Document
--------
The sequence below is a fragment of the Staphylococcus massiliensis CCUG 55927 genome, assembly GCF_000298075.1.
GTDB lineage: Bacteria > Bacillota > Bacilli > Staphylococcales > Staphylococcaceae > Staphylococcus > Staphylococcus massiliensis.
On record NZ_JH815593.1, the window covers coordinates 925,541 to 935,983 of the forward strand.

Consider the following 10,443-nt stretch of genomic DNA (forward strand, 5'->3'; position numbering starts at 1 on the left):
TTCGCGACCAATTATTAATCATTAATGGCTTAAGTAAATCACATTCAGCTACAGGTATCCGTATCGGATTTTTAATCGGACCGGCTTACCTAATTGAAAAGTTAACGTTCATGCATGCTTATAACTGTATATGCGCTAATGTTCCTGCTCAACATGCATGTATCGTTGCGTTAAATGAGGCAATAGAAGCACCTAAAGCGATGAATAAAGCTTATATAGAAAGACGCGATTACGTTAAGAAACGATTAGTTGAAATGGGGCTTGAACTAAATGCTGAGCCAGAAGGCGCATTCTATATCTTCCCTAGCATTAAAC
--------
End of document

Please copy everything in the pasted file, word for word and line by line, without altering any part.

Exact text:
The sequence below is a fragment of the Staphylococcus massiliensis CCUG 55927 genome, assembly GCF_000298075.1.
GTDB lineage: Bacteria > Bacillota > Bacilli > Staphylococcales > Staphylococcaceae > Staphylococcus > Staphylococcus massiliensis.
On record NZ_JH815593.1, the window covers coordinates 925,541 to 935,983 of the forward strand.

Consider the following 10,443-nt stretch of genomic DNA (forward strand, 5'->3'; position numbering starts at 1 on the left):
TTCGCGACCAATTATTAATCATTAATGGCTTAAGTAAATCACATTCAGCTACAGGTATCCGTATCGGATTTTTAATCGGACCGGCTTACCTAATTGAAAAGTTAACGTTCATGCATGCTTATAACTGTATATGCGCTAATGTTCCTGCTCAACATGCATGTATCGTTGCGTTAAATGAGGCAATAGAAGCACCTAAAGCGATGAATAAAGCTTATATAGAAAGACGCGATTACGTTAAGAAACGATTAGTTGAAATGGGGCTTGAACTAAATGCTGAGCCAGAAGGCGCATTCTATATCTTCCCTAGCATTAAAC